Friday, July 22, 2011

Film School: Part Six

"Mike, what were you texting me about all day? Come to the library, come to the library. I got the message. What’s up?” Vivian looked slightly confused.
“Oh, um, Grant. Hi. How are you?”
“That’s really great, Grant.” She said “great” and “Grant” next to each other in a sentence. Mistake. It sounded gross. She looked down at the table that she was leaning on. Stood up straight.
He nodded and she turned back to Mike.
“Thanks for coming to the meeting. Sit, please.”
“So I’m allowed to be a part of this?” She sounded needier than she meant to. This was not a situation in which sounding needy would help, not in the least.
“You wanted this? I was roped in.”
“Being a part of something special makes you special. I think this is really special.”
“It is something special. This could be everything, if we make it everything.”
“Mike, let’s cut to the chase. What kind of movie are we making?” Grant interrupted whatever kind of strange, spiritual moment they had been having.
“It’s a one-actor type thing.”
“What kind of a movie has one actor?”
“It’s unique.”
“It’s plotless.”
“Anyway, we’re doing it.”
“You two are so silly and childish.”
“There’s nothing silly or childish about believing in your dreams. You should try it sometime.”
“You just got served, bro.”
“I did not just get served.”
“So let’s start this thing. We need to get storyboarding.”
“That’s gross.”
“Is there something on my face?” She wiped her mouth with the back of her hand while Mike chuckled.
“We don’t really need to plan this out. We can just go with the flow, you know?”
Vivian turned her head to the right, further than looked possible. “We don't really need to plan? What are you planning on making, a trainwreck?”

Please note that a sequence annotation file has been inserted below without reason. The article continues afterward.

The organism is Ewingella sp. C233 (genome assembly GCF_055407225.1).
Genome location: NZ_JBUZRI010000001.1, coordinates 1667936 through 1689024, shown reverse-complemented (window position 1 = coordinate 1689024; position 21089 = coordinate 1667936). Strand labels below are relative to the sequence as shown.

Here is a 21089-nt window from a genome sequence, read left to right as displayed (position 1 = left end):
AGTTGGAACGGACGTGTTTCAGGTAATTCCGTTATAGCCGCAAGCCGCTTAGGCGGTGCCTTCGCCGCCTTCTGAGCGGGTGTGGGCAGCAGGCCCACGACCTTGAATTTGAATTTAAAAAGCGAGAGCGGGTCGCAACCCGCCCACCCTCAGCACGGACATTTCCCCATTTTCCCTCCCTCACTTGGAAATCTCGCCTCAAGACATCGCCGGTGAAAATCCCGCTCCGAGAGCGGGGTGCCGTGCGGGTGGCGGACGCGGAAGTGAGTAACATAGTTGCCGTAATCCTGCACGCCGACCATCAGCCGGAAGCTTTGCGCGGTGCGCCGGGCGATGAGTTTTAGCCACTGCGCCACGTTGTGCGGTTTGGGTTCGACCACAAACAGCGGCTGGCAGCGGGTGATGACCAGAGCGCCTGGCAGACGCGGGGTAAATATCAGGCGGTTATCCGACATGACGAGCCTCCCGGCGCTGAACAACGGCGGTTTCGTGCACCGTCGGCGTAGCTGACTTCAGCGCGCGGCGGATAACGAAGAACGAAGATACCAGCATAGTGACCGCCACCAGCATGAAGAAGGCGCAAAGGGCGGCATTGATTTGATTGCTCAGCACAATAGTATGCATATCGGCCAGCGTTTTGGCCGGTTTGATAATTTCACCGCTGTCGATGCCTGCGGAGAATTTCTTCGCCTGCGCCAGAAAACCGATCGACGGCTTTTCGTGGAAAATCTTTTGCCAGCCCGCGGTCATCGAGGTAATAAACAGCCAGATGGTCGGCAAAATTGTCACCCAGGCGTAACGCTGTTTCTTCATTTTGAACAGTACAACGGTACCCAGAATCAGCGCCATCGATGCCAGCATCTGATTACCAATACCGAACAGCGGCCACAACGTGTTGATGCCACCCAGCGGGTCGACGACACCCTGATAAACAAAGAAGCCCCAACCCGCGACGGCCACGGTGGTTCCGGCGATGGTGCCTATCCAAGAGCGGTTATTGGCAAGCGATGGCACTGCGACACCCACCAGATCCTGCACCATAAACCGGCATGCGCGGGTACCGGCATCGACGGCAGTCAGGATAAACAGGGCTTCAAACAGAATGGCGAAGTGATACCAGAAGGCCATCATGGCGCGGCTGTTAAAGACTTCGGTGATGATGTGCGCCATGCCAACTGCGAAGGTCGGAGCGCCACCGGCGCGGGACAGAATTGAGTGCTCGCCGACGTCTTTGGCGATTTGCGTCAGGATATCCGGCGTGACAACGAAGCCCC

“Oh snap!” Mike said.
“Unnecessary, Mike.” Vivian snapped.
“Whatever. I just can't see you two working together. Ever.”
“Can we at least do a little planning on this thing before we just dive in?”
“No.” Mike and Grant said, in unison.
“You are children.”
“Probably true.”
“Well, I'm going to plan this thing out.” She paused for a second, expecting some sort of murmur of agreement. There was none, so, after looking disappointed for a second, she resumed her previously perky disposition and pulled a notebook out of her bag. “Planning is ninety percent of any successful project.”
“Mike, could I talk to you?”
“Yeah.” Mike seemed a little confused by this request.
“You have to get up and walk away.”
“I don't want to get up.”
“I'm just guessing here, but I think he wants to talk to you without me around.” At this, Grant and Mike both felt slightly guilty. They did want to talk without her presence, but they weren't intentionally making her feel left out.
“Just talk to him.”
They got up and walked away a little, between two bookshelves with titles like A Complete History of German Nationalism and The Soviet Union Today. “What is she doing here?” Grant seemed angry.
“She wanted to be a part of it, okay? I couldn't just say no. And she's really good. Some of the stuff I've seen of hers is way better than anything we've ever made.” A white lie wasn't really a lie, was it?
“Mike, do you go around telling people about your crazy ideas?”
“Yes. Sometimes.”
“This is a trend that should be stopped dead in it's tracks.”
“Is that all?”
And with that, they went back to the table where she had been sitting. Both were considerably more subdued than they had been before.
“You have an outline? Already?”
“I've been working on it for a while now.”
“Oh, um, okay.”
“Do you want to help?”

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